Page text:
BY MEGAN TURCATO GLOBAL NEWS
Posted October 3, 2018 3:49 pm
Updated October 15, 2018 7:27 am
With less than three weeks to go until voters in the Vernon area weigh in on whether they support a loan for a new cultural centre, two of the organizations that would benefit from the new space gave behind-the-scenes tours of their current facilities.
By inviting the media in to see the weaknesses of their current spaces, the art gallery and museum were hoping to convince voters to support a $25-million loan for the cultural centre project.
The Vernon Public Art Gallery’s executive director Dauna Kennedy took the media into the gallery’s storage room where they must find space for everything from stacks of chairs for events to stored artwork not currently on display.
Some items have to be wrapped in plastic because moisture is leaking into the room.
“[The] permanent collection is supposed to be kept in proper temperature and humidity controls and they should be kept in a vault that protects the collection. We don’t have the ability to do that here,” Kennedy said.
Kennedy said the proposed cultural centre would give the art gallery a proper storage space for its collection.
“We do have artists that would like to donate pieces but aren’t willing to at this point until we have a proper facility that we can bring it into,” Kennedy said.
It is a similar situation at the Vernon Museum and Archives where less than 10 per cent of the collection is on display because the museum doesn’t have the space to display a larger portion of the artifacts.
Meanwhile, the museum’s storage rooms are piled high with irreplaceable pieces of local history.
“We protect the artifacts and the archives for this community — that is why we have to do a good job,” interim executive director Roger Lamoureux said.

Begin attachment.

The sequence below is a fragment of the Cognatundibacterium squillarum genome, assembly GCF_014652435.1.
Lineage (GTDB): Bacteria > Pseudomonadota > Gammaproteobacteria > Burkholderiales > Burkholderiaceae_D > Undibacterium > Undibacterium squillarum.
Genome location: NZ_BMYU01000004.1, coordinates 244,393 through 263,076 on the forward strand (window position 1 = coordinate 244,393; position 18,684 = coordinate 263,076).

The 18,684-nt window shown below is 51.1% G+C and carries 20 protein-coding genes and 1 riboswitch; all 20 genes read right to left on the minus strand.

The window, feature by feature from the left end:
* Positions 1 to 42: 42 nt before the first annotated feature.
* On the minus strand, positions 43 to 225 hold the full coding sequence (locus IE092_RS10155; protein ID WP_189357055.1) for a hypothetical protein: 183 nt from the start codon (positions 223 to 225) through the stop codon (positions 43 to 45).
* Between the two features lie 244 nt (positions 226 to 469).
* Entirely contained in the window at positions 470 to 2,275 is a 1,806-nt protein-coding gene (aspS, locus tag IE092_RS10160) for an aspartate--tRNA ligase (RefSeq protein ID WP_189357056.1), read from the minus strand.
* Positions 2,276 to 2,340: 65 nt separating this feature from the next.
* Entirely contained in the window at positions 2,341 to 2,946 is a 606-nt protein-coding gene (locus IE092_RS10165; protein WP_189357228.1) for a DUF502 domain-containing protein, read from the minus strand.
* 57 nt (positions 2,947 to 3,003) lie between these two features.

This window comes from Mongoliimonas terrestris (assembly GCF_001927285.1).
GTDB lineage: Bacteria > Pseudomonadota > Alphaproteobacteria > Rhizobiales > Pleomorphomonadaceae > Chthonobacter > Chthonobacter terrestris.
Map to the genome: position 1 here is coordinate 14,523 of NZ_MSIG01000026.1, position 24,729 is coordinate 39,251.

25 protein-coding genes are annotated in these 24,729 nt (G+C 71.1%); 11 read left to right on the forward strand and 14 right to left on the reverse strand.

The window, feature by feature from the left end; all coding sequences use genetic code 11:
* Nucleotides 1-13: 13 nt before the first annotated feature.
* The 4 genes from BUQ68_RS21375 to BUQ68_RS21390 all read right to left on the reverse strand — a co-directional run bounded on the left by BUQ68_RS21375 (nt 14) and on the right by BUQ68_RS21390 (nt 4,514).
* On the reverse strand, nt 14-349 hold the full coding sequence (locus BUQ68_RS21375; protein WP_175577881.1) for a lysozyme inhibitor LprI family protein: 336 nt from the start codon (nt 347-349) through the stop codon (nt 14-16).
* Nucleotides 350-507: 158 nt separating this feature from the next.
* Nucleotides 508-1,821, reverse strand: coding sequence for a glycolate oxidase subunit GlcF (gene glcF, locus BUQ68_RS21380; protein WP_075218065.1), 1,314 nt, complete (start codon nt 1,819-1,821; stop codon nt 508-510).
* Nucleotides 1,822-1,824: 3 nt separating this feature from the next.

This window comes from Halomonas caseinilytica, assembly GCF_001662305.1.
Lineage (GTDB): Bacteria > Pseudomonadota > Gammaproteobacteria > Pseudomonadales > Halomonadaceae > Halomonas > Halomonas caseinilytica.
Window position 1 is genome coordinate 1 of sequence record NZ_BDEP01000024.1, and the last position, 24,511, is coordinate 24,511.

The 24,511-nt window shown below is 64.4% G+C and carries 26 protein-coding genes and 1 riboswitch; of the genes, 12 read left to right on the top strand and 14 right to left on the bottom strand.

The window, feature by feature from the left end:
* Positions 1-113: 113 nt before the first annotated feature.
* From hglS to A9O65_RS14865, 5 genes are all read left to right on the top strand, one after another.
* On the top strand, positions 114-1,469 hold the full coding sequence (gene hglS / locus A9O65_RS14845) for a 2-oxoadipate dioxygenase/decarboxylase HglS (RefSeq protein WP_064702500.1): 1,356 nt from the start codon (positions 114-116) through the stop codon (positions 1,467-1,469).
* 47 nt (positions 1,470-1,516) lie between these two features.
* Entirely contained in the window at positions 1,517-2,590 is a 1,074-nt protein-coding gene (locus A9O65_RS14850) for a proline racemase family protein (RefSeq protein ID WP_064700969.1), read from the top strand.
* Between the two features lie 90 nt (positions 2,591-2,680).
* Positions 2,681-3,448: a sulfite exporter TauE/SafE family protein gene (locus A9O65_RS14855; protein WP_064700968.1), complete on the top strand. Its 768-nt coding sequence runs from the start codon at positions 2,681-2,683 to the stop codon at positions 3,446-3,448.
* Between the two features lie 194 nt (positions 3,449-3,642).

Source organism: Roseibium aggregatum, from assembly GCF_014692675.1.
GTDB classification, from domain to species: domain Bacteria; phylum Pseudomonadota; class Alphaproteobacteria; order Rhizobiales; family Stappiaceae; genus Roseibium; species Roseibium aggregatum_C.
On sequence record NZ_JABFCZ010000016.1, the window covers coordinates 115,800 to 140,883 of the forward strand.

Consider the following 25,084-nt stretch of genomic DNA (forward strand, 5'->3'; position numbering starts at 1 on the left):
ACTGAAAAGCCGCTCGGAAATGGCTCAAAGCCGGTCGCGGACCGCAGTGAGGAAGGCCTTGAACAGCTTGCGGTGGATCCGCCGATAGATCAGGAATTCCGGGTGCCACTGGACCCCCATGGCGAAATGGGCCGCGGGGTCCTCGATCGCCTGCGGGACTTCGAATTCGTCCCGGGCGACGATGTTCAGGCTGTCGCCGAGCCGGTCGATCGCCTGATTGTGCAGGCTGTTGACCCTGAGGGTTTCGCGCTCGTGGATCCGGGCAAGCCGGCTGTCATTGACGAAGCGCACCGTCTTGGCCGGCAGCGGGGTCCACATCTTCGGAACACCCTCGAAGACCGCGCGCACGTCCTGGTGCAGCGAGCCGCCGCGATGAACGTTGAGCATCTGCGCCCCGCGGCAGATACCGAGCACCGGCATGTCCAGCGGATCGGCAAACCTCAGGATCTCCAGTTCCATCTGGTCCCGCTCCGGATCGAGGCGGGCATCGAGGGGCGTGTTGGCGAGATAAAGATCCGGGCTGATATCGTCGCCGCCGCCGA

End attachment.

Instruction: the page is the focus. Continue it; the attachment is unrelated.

Lamoureux said that along with providing more space for the museum to store and display artifacts, the new cultural centre would allow the museum to bring larger travelling exhibits to Vernon.
Critics of the borrowing proposal argue that the regional district shouldn’t be borrowing $25 million for the project when it is facing other challenges like homelessness and there is a demand for other facilities in Vernon like a new swimming pool.
Kennedy points out that if Vernon does not borrow the money for this initiative, the funds won’t be diverted to other civic projects.
“What we have the ability to do with this project is tap into some provincial and federal grants that are art and culture-specific so if we don’t take advantage of those, that money goes to other communities,” Kennedy said.
Kennedy also said work is being done to create more affordable housing in Vernon and whether the cultural centre project goes ahead or not won’t impact efforts to curb homelessness.
Residents in Vernon, Coldstream and Electoral Areas B and C will be able to vote in the cultural centre-borrowing referendum during the civic elections on Oct. 20.
The entire cost of the cultural centre is budgeted at $40 million and the electorate is being asked whether they support borrowing $25 million.
The loan would be paid back over 20 years and the regional district estimates it would cost the average household $48 a year.
However, some of that cost would be offset by the repayment of other civic loans for the original ice sheet at Kal Tire Place and the Performing Arts Centre.
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